Joe Rogan | Humans Have Been in America of 130,000 Years?? w/Graham Hancock

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Sadhguru

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Sadhguru is a yogi, mystic and visionary. Named one of India’s 50 most influential people, and recipient of 3 presidential awards, Sadhguru has touched the lives of millions worldwide through his transformational programs. An internationally renowned speaker and author of the New York Times bestsellers "Inner Engineering" and "Karma," Sadhguru has been an influential voice at major global forums like the United Nations and the World Economic Forum, addressing issues as diverse as socioeconomic development, leadership and spirituality. He established Isha Foundation, a non-profit, volunteer-run organization supported by over 16 million volunteers worldwide, and has initiated several projects for social revitalization, education and the environment.

Graham Hancock

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Graham Hancock, formerly a foreign correspondent for "The Economist," has been an international bestselling author for more than 30 years with a series of books, notably "Fingerprints of the Gods," "Magicians of the Gods" and "America Before," which investigate the controversial possibility of a lost civilization of the Ice Age destroyed in a global cataclysm some 12,000 years ago. Graham is the presenter of the hit Netflix documentary series "Ancient Apocalypse." https://grahamhancock.comhttps://www.youtube.com/GrahamHancockDotComhttps://twitter.com/Graham__Hancock

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Transcript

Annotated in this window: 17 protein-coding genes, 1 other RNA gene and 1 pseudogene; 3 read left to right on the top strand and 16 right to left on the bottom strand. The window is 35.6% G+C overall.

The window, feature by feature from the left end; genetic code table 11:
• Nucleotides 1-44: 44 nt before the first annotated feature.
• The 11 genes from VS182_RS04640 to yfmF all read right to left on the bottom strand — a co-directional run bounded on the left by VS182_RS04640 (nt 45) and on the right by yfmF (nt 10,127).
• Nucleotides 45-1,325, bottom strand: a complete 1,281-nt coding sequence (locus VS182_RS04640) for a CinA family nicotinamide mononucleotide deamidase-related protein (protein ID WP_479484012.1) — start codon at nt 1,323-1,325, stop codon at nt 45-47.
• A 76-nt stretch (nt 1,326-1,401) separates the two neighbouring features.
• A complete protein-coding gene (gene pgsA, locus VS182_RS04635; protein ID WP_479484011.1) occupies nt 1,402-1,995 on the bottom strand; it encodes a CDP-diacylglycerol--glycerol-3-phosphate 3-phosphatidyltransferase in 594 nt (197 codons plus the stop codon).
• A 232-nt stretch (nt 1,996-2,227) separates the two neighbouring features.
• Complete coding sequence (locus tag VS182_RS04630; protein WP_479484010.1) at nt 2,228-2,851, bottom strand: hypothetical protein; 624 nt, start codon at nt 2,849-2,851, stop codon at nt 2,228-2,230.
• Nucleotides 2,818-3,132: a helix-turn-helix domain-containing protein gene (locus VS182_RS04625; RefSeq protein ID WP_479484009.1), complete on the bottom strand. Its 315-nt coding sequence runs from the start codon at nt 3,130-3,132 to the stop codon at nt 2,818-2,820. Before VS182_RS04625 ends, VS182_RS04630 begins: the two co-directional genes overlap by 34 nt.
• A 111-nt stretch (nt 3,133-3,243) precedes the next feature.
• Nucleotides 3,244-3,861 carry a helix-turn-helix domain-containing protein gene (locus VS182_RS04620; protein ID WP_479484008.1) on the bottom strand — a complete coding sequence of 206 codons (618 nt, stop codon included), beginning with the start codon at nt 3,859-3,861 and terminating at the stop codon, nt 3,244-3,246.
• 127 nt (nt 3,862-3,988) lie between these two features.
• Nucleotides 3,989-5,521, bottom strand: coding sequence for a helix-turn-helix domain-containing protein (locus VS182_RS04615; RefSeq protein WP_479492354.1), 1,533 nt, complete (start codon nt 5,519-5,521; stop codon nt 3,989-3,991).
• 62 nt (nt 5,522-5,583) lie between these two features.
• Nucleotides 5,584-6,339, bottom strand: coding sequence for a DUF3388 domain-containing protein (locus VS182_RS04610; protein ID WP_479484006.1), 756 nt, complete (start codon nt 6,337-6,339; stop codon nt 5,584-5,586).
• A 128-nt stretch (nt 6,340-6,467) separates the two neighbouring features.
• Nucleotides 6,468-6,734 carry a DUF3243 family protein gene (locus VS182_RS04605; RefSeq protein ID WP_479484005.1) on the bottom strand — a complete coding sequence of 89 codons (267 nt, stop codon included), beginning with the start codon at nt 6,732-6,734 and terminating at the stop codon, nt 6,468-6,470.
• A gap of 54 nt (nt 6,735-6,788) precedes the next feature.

So, what was the motivation behind creating this book, America Before? It's a curious mixture of things. I have been exploring the possibility of a lost civilization for more than 25 years. That was the essence of my book, Fingerprints of the Gods, that was published in 1995, that there has been a huge forgotten episode in human history. I continued to follow that in a series of other books. By the time I got to 2002, when I published a book called Underworld, that followed seven years of scuba diving on continental shelves, looking for structures that were submerged by rising sea levels at the end of the last ice age, I really felt I'd done it. I felt I'd walked the walk. I'd put out to the public a massive body of information, and I thought my role in this is over, and I can breathe a sigh of relief because it's hot in this particular kitchen, and I can go do something else. I ended up writing a book about psychedelics. I ended up writing supernatural meetings with the ancient teachers of mankind about the role of psychedelics in the origins of the human story. But then, new information started to come out that touched on the lost civilization idea, and I couldn't just stand by and ignore that information. That's why I published Magicians of the Gods in 2015. Then as I was researching that book, I became aware of something I hadn't realized before, that there's a mass of new information from the Americas, specifically from the Americas, which completely rewrites the story of human history, that the Americas have been misrepresented for a very long time by archaeology. Archaeologists will be annoyed with me for saying that. They have a way of forgetting their own errors, of saying, oh, well, we knew that all along. It wasn't the case. But the fact of the matter remains that for the best part of 50 years, from the 1960s through until about 2010, American archaeology was locked in a dogma that they actually had a name for, which was Clovis First. That they invented a name for a culture. They called them the Clovis Culture. We don't know what they called themselves. They were hunter-gatherers. They first appear in the archaeological record 13,400 years ago, and they vanished from the archaeological record 12,600 years ago. For a very long time, it was maintained adamantly that these were the first Americans, that no human being touched the soil of the Americas until 13,400 years ago. Just animals, but no human beings present at all. Any archaeologist who attempted to dispute that dogma, and I use the word deliberately, there should be no room for dogma in science, but any archaeologist who challenged that would face severe problems with his or her career. They would be mocked and humiliated at conferences, like an archaeologist called Jack Sankh-Mars from Canada who excavated in the Yukon. Humiliated at conferences, insulted, accused of making stuff up, their research funding would be withdrawn. Basically to challenge Clovis First was the end of your archaeological career. So naturally, very few archaeologists wanted to challenge Clovis First. What was this gentleman in the Yukon? What was this gentleman? Sankh-Mars. And interestingly, the Smithsonian, just in 2017, did a big kind of mea culpa, a big admission about this, that everybody had got things wrong, that Jack Sankh-Mars had been ruined by the Clovis First lobby, but he'd been right all along. The site he excavated in the Yukon was re-excavated in 2017, and every single thing he said was correct, even though they had just sneered at him. What year was he? He was excavating in the 1980s and the 1990s. He's still alive? He's still alive. He's still alive, yeah. Is he bitter? Well, I think he's vindicated, and it's kind of nice to be vindicated. There's almost a place in folklore for the individual who is scorned and humiliated by others, but who turns out to be right, and he was right. But my point about this is that what it meant was, since it was the dogma that Clovis was raised, that the oldest states were 13,400 years ago, there seemed to be no logic to archaeologists in digging deeper. You know how it is with archaeology that the upper levels are the youngest, and the deeper you go, the older it gets. That's why we say upper paleolithic for the late ice age and lower paleolithic for the late stone age and lower for the older stone age. And the feeling was, no need to dig below the Clovis lair, because we already know that there were no human beings there before that. And then a few archaeologists, I mentioned Jack Sanck Mars, but another is Al Gugier from the University of South Carolina, who excavated a site called Topper in South Carolina. Now, Topper is an incredibly rich Clovis site. It's full of their tools, their points. They made these special flint points that were used as arrowheads and spears. Great Clovis site. He finished excavating the Clovis level, and then he did something that was supposed not to be done. He decided to dig deeper, and he carried on digging down. And there was a layer of about a meter and a half of barren soil, and then beneath that, more human artifacts. And they finally date those back to more than 50,000 years ago. And then in 2017, published in Nature by Tom Demare, who's the chief paleontologist at the San Diego Natural History Museum, and a bunch of other very high-level paleontologists, published in Nature magazine, Evidence for Human Presence in North America 130,000 years ago. Now, this has really put the cat amongst the pigeons. Now, if humans were oppressed in North America 130,000 years ago, and archaeologists have been telling us for 50 years that they were only present from 13,000 years ago, that's 10 times as long that we've had humans in North America capable of doing stuff, and the archaeological dogma has prevented any search for what they were doing until very recently. What's the evidence from 130,000 years ago? Okay, so what... It's not the... Let me be clear about this, because this is something that is often misrepresented in my views. It is not the evidence for an advanced civilization that we find 130,000 years ago in America. The evidence that we find is evidence for human presence. And what they were doing was very much stone-age stuff. It's a mastodon. It's a mastodon skeleton that was excavated. It was actually found by accident during road construction near San Diego. And an archaeologist was attached to the road construction crew and immediately stopped construction, and they investigated it thoroughly. And what they found was so much dynamite in the early 1990s when they found it that they decided not to publish at the time, because what they found was evidence that those mastodon bones had been cracked open by human beings using tools and that the marrow had been extracted, that one tusk had been left standing upright in the ground, and another had been left beside it, that a femur of the animal had been taken away completely from the site. And there was assemblages of instruments that were used to smash and break the bones. And the conclusion of the team was that only one kind of creature could have done that work using tools on a mastodon, and that's human beings. That's classic, classic human behavior. So this sets the goalposts in a totally different place. Suddenly we have to consider that humans have been in America for 130,000 years. We already know that a dogmatic approach of archaeology has rather refused to look at anything older than 13,000 years ago. And what it does is it generates an engine of demand that we need to be looking at those missing 100,000-plus years. We need to be looking at it hard. And of course the immediate reaction has not been to go looking for stuff in the other 100,000 years. Most archaeologists have responded by saying this is impossible. It can't be so, but that's precisely what they said to Jacques Saint-Mars, who said that humans were in bluefish caves in the Yukon 25,000 years ago. And it's precisely what they said to Al-Gudier, who said humans had been at Topper 50,000 years ago, and they were both right. And I believe that Tom Demiret and his team, you don't get a big article published in Nature unless it's already pretty solidly based and pretty much peer-reviewed. It has produced a reaction. I would be wrong to say that it's universally accepted. It's very much challenged, but it's intriguing. What is the challenge of it? What is the challenge? The challenge fundamentally comes from we archaeologists know that there were no human beings in the Americas that far back. To put it in perspective, it's about 60,000 years before the first evidence of human beings in Europe. It's about 60,000 years before the first evidence of human beings in Australia. And this is just evidence of the first human beings? Yes. We have to point out how difficult it is to find evidence of human beings. It's extremely difficult to find. You know, sometimes we imagine that archaeologists are working with masses of skeletal material. No they're not. They're not. I mean, the whole – this is one of the ironies. The whole Clovis first dogma, you would think that they had masses of material to work with. They did have the tools, but in terms of skeletal remains, just one. Just one single skeletal remain from material. Now, one of the things that Michael Shermer had sent me was this dispute that perhaps the bones had been cracked open by the excavation material. Yeah. Are they excavation machines? I saw Michael's email last night, and I appreciate that Michael wants to continue to engage with this subject. And that's his job. He's a professional skeptic, and it's his role to do so. But what he misses out – it's true that a new paper has been published, which raises questions over the – what's called the Ceruti Mastodon site, which is the site that Tom Demeray at San Diego Natural History Museum excavated. And what's interesting, since I can – since Michael took the trouble to write the questions, can I just – Sure. Can I just read you something that I responded to on this? Sure. Which is that – Just do it into the microphone. Yeah. Yeah. Basically, this paper was in no way a refutation of the original paper in nature. As a matter of fact, the gentleman who wrote that paper never even looked at the archaeological remains that are now in the San Diego Natural History Museum. What it is – what he based it on is reference – I'm quoting from the abstract of the paper itself – reference to a freeway, right-of-way map and construction plans, contemporary road-building practices and work site photographs available on the internet. In other words, the site was not visited. They simply looked at secondary references. They did not look at the archaeological material. And they ignored the entire argument of Tom Demeray and his colleagues who had already addressed that issue. They didn't look at the bones? They did not look at the bones. When you break a fresh bone, it has a characteristic kind of spiral fracture that does not happen when you break a fossilized bone. And Tom Demeray and his team specifically ruled out road-making machinery as responsible for this breaking pattern because they actually carried out experiments on modern elephants, deceased elephants, and they broke their bones. And the kind of fracture that you get in a fresh green bone is completely different from the kind of fracture you get in a fossilized bone. So unfortunately, this paper pays no attention to that. It just looks at road plans and says there was road work there. It must have been done by road work. I think it's very sloppy, very weak, and it's certainly not the answer. We can expect ongoing debate. And that is healthy. But this is not a strong case at all. So this points to the first evidence that we found. And is there any effort underway to try to uncover more evidence from a similar time? Well, I'm going to cite Tom Demeray, the chief paleontologist at the San Diego Natural History Museum. That's what he would like to see. He makes the point to me. I interview him. I spent a day with him at the National History Museum. He was very generous with his time. I did an extended interview, and I quote from it in America before. And his wish is that archaeologists, instead of spending all their time trying to find ways to dismiss and get rid of his findings, his wish is that they would spend a little bit of that time looking at deposits older than 13,400 years, and even being willing to go back as far as 130,000 years. That would be a proper scientific response. There is a thorough body of work put forward by a very senior group of scientists who hesitated before they published it. They had the information back in the 1990s, but it wasn't until refined dating techniques later than in the 21st century that they finally were sure what they had and that they published it in Nature in 2017. It's an important study. And I think what's going to happen is that we're going to find much more evidence of a very ancient human presence in the Americas, and that's what Tom Demiret thinks as well. And as he points out, if we don't look, then we're never going to find it. If we allow dogma to stop us looking and saying, oh, it's impossible that humans were in the Americas 130,000 years ago, so we won't bother to look. What a failure of science that is. And to spend all the time instead trying to get rid of the evidence that doesn't fit the current paradigm. But it's so fascinating that just this fortuitous discovery during a construction site could change the way people perceive things. You've just got to wonder how much of that stuff is under, I mean, how deep did they have to go to find these mastodon bones? Well, so this is a road cut that's being made. So those would be pretty deep down, 10, 15 feet down. The grader is going through and flattening them. It varies from place to place depending on soil deposition, the stratification of the soil. But the key point is that what you need to do is go deeper than 13,400 years ago. And you need to do so with dedication and vigor and with some kind of funding. And at the moment, archaeology doesn't see the point of that. If the paper in Nature by Tom Demiret was alone, if there were nothing else than that, I wouldn't place so much trust in it. But I've spent a lot of time during the researching of this book with archaeologists who did dig deeper. What those archaeologists all confirm is that there have been human beings in the Americas for tens of thousands of years. And it's not surprising that that can be pushed back to 130,000 years ago because part of the argument about the peopling of the Americas has to do with a place that we now call the Bering Straits between Alaska and Siberia, which during the ice age were at times a land bridge. They were exposed because of lowered sea levels. But migrants who crossed that land bridge from Siberia on many occasions over periods of tens of thousands of years would find themselves confronted then by the North American ice cap, which oddly wasn't at the tip of Alaska but began further in. So there was living space in a bit of Alaska, but you couldn't get through the ice mountains, these literally ice mountains, two miles deep, covering the whole of North America and preventing access to the unglaciated parts of America. The thing is that what happened around 13,400 years ago, there had been a period of global warming and the ice sheets began to melt and a corridor opened up between what's called the Cordilleran ice sheet and the Laurentide ice sheet, the two major ice keeps in North America. And it's thought that the migration came through that corridor. Well, the thing is that exactly the same thing happened between 140,000 years ago and 120,000 years ago. There was an episode of global warming, an ice-free corridor opened up, and the same opportunity to enter the Americas was there at that period than it was at the later period. And Tom Demmery's point in mind is that we have to pay much more attention to that earlier period. And that's really why I've gone ahead and written this book, is to try to put before a broad general audience, hopefully in language that makes sense, an assembly of all the latest information that casts doubt on the story we've been told. Because my goodness, if archaeology is wrong about the story of the peopling of the Americas, if it's radically wrong as it now appears to be, then our whole understanding of human history has to change. It's not just the history of the Americas, it's the history of the entire world. It has been an absolute article of faith amongst archaeologists that civilization began in the old world. Indeed, I have a book in my library called History Begins at Sumer, and it's by Samuel Noah Kramer, a very renowned archaeologist. And it's a good book, actually. But the argument is that this is where civilization began in the culture that we call the Sumerians in Mesopotamia between the Tigris and the Euphrates rivers, and that it began about 6,000 years ago. And that civilization is entirely an invention of the old world. It has nothing to do with the new world at all because the new world was populated so late. This has been the argument. And this is the argument that now radically and suddenly begins to change, that the Americas, this enormous land mass, resource rich, bountiful in every way, south of Minnesota, south of the ice cap, vast land areas that are bountiful, get into Central America, South America, the Amazon, just huge areas of land that were very, very offered great potential for human occupation. Dogma has said there were no humans there. Now the first bits of evidence are coming out that says there were humans there. And if that's the case, then we must consider the possibility that the story of civilization might have begun in the Americas, not in the old world at all. It might be a new world invention, not an old world invention.